Monday 23 January 2012

Scarecrow And The Army Of Thieves by Mathew Reilly

Vast lumps of state-of-the-art equipment collide with each other. Massive explosions and incessant gunfire rip through an isolated island north of the former USSR. Amphibious vehicles, robots, megatrains, all sorts of aircraft and even one robot battle it out as the fate of nearly half the world hangs in the balance.

Oh, and there are people operating most of this machinery. Did I mention that? Welcome to the world of Jack Schofield, a US military operative with near-superhuman powers. Together with a small and ill-assorted group, including a sexy French assassin who is assigned to kill him and an Italian-American soldier whose surname is Puzo and who turns out to have Mafia ties – you can’t make this stuff up, or rather, if your name is Mathew Reilly, you can – Schofield, nicknamed Scarecrow, has to battle against long odds and to the sound of a ticking clock. In the process, he is shot at, tortured and even killed for a while. Yes, you read that correctly.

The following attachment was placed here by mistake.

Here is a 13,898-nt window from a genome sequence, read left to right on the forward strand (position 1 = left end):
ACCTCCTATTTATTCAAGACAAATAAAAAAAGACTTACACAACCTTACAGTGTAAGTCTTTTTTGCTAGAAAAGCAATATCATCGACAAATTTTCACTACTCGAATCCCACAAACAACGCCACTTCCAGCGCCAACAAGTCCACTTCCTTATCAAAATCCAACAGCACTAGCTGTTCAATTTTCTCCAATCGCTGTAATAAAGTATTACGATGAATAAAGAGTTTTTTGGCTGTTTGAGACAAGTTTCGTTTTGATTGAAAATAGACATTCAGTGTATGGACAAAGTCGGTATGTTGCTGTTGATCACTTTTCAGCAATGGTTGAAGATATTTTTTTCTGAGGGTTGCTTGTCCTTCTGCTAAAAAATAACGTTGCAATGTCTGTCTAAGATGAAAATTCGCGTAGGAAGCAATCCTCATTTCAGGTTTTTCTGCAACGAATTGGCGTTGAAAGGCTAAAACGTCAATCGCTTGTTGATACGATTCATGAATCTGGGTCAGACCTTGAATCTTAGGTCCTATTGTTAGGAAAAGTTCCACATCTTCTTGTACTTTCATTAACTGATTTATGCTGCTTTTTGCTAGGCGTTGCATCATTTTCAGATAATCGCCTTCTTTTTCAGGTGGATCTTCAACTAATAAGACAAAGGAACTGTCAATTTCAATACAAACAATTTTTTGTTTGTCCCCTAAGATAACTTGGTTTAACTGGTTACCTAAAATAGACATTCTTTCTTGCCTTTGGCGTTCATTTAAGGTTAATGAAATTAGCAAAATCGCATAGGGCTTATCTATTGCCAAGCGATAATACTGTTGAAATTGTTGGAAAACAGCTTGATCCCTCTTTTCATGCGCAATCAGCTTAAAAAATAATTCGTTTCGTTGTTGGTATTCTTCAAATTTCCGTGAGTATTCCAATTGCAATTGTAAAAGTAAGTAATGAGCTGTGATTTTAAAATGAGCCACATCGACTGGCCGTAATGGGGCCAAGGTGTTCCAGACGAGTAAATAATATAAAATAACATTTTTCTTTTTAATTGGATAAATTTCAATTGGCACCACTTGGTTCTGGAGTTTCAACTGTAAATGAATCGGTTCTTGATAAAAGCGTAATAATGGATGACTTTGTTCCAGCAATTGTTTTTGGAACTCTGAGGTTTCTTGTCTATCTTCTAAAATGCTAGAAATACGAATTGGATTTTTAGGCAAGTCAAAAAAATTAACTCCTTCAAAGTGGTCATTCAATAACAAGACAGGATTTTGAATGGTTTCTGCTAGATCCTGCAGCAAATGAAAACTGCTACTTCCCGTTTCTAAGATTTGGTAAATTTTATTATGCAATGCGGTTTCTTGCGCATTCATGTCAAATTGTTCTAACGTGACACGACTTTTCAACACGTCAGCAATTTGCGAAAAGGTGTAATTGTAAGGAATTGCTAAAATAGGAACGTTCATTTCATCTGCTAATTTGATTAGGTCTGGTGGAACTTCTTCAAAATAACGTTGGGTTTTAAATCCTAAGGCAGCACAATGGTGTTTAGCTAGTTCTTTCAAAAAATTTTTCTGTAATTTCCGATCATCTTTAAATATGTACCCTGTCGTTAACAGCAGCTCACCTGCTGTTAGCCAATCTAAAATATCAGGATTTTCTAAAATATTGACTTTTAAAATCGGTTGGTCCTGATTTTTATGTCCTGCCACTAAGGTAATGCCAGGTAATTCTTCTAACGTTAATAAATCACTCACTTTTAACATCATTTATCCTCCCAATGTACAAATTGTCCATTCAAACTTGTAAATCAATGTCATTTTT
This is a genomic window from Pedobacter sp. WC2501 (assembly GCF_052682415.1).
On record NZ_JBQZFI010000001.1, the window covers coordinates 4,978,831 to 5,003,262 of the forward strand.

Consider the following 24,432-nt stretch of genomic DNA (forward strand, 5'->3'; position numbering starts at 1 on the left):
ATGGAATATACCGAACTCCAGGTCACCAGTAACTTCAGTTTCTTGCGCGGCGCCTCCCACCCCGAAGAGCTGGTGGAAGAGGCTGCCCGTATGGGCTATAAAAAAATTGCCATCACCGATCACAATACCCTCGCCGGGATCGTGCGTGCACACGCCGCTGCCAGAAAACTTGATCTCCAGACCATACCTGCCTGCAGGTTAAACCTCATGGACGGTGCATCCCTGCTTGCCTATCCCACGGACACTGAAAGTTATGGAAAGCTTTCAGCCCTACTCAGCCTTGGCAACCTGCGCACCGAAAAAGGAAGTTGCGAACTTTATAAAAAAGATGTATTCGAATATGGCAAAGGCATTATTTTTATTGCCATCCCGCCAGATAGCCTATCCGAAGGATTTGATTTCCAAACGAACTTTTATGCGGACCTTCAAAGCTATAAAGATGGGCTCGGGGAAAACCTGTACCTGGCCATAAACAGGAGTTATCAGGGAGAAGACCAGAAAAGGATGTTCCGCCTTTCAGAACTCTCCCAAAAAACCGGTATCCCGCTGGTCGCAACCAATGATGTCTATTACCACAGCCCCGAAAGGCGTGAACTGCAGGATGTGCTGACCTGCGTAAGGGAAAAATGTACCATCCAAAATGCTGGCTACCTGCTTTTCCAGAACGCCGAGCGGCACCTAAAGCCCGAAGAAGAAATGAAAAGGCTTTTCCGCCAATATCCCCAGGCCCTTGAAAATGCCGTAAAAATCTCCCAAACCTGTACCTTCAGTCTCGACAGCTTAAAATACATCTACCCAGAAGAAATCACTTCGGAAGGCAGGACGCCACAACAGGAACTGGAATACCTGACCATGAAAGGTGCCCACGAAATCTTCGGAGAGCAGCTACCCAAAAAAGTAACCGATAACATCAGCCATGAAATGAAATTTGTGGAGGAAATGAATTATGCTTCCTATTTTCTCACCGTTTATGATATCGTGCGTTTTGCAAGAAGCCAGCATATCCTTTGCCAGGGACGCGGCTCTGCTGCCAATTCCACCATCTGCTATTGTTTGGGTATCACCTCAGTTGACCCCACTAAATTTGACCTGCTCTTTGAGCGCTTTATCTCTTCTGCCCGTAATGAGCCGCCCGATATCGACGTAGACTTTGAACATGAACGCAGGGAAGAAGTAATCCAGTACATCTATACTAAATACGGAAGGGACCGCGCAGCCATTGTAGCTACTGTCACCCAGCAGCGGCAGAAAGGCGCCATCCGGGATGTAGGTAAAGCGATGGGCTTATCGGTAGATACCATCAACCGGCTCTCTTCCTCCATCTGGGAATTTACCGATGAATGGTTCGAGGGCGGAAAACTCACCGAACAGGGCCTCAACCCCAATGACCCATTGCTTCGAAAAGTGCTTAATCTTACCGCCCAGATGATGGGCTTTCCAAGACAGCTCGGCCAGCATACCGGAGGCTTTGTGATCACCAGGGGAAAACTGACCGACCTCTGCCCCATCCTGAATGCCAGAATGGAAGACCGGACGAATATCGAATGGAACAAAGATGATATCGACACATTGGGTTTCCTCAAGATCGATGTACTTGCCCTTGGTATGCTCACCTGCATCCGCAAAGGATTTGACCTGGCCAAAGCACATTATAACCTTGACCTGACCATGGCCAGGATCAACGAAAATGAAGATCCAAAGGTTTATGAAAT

The premise is pure pulp fiction: a mysterious organization called the Army Of Thieves kidnaps dangerous criminals with military training from high-security prisons and steals a formidable array of military equipment from around the world. They then take control of an obscure Russian island where they intend to detonate a secret weapon that has the potential to destroy the whole world. The timeline is so short that the rest of the world has no time to send specialized troops in to save the day; instead they have to depend on whatever personnel happen to already be deployed in the area on other missions. Luckily for the world (or at least half of it), one of these people happens to be Schofield.